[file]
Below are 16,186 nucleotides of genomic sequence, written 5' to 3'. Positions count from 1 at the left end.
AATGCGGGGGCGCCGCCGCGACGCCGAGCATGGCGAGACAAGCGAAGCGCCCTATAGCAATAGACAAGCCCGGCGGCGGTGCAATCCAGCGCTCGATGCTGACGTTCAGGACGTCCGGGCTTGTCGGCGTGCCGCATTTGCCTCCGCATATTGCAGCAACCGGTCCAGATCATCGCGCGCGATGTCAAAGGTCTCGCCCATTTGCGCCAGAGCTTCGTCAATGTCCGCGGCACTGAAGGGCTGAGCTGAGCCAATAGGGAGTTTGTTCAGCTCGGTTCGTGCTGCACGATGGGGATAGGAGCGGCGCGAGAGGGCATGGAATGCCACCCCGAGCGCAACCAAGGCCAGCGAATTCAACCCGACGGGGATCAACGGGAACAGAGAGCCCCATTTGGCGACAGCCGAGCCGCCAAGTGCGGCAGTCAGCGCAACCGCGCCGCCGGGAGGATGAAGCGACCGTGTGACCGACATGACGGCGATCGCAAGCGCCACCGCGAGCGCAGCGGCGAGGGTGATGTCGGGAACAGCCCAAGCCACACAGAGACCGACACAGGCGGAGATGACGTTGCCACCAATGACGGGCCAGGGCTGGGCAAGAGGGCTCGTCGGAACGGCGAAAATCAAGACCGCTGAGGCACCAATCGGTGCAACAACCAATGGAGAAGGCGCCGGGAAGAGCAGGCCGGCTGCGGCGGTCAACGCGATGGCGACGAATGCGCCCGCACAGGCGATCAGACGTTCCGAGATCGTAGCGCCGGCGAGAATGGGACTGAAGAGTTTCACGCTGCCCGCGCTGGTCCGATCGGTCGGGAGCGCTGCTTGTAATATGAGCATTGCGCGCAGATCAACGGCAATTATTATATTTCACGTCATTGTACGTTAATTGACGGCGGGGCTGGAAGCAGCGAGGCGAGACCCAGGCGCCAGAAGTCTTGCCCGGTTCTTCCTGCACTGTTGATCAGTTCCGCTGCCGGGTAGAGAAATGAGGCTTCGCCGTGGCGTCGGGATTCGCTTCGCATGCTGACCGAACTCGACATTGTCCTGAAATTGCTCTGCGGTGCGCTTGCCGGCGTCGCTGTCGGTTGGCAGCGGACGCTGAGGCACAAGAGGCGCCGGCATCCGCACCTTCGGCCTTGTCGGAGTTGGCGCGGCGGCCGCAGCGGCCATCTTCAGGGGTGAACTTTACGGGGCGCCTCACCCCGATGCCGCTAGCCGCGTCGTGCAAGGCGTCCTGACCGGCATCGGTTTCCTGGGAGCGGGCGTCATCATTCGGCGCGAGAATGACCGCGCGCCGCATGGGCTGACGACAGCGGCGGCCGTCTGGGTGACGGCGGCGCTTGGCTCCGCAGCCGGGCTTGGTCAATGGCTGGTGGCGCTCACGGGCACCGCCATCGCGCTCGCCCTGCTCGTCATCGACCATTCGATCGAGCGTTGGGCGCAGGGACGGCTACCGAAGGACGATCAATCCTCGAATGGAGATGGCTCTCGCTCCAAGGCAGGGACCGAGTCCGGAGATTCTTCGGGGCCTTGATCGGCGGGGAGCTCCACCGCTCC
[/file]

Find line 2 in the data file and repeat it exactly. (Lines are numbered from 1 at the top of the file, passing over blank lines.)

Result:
AATGCGGGGGCGCCGCCGCGACGCCGAGCATGGCGAGACAAGCGAAGCGCCCTATAGCAATAGACAAGCCCGGCGGCGGTGCAATCCAGCGCTCGATGCTGACGTTCAGGACGTCCGGGCTTGTCGGCGTGCCGCATTTGCCTCCGCATATTGCAGCAACCGGTCCAGATCATCGCGCGCGATGTCAAAGGTCTCGCCCATTTGCGCCAGAGCTTCGTCAATGTCCGCGGCACTGAAGGGCTGAGCTGAGCCAATAGGGAGTTTGTTCAGCTCGGTTCGTGCTGCACGATGGGGATAGGAGCGGCGCGAGAGGGCATGGAATGCCACCCCGAGCGCAACCAAGGCCAGCGAATTCAACCCGACGGGGATCAACGGGAACAGAGAGCCCCATTTGGCGACAGCCGAGCCGCCAAGTGCGGCAGTCAGCGCAACCGCGCCGCCGGGAGGATGAAGCGACCGTGTGACCGACATGACGGCGATCGCAAGCGCCACCGCGAGCGCAGCGGCGAGGGTGATGTCGGGAACAGCCCAAGCCACACAGAGACCGACACAGGCGGAGATGACGTTGCCACCAATGACGGGCCAGGGCTGGGCAAGAGGGCTCGTCGGAACGGCGAAAATCAAGACCGCTGAGGCACCAATCGGTGCAACAACCAATGGAGAAGGCGCCGGGAAGAGCAGGCCGGCTGCGGCGGTCAACGCGATGGCGACGAATGCGCCCGCACAGGCGATCAGACGTTCCGAGATCGTAGCGCCGGCGAGAATGGGACTGAAGAGTTTCACGCTGCCCGCGCTGGTCCGATCGGTCGGGAGCGCTGCTTGTAATATGAGCATTGCGCGCAGATCAACGGCAATTATTATATTTCACGTCATTGTACGTTAATTGACGGCGGGGCTGGAAGCAGCGAGGCGAGACCCAGGCGCCAGAAGTCTTGCCCGGTTCTTCCTGCACTGTTGATCAGTTCCGCTGCCGGGTAGAGAAATGAGGCTTCGCCGTGGCGTCGGGATTCGCTTCGCATGCTGACCGAACTCGACATTGTCCTGAAATTGCTCTGCGGTGCGCTTGCCGGCGTCGCTGTCGGTTGGCAGCGGACGCTGAGGCACAAGAGGCGCCGGCATCCGCACCTTCGGCCTTGTCGGAGTTGGCGCGGCGGCCGCAGCGGCCATCTTCAGGGGTGAACTTTACGGGGCGCCTCACCCCGATGCCGCTAGCCGCGTCGTGCAAGGCGTCCTGACCGGCATCGGTTTCCTGGGAGCGGGCGTCATCATTCGGCGCGAGAATGACCGCGCGCCGCATGGGCTGACGACAGCGGCGGCCGTCTGGGTGACGGCGGCGCTTGGCTCCGCAGCCGGGCTTGGTCAATGGCTGGTGGCGCTCACGGGCACCGCCATCGCGCTCGCCCTGCTCGTCATCGACCATTCGATCGAGCGTTGGGCGCAGGGACGGCTACCGAAGGACGATCAATCCTCGAATGGAGATGGCTCTCGCTCCAAGGCAGGGACCGAGTCCGGAGATTCTTCGGGGCCTTGATCGGCGGGGAGCTCCACCGCTCC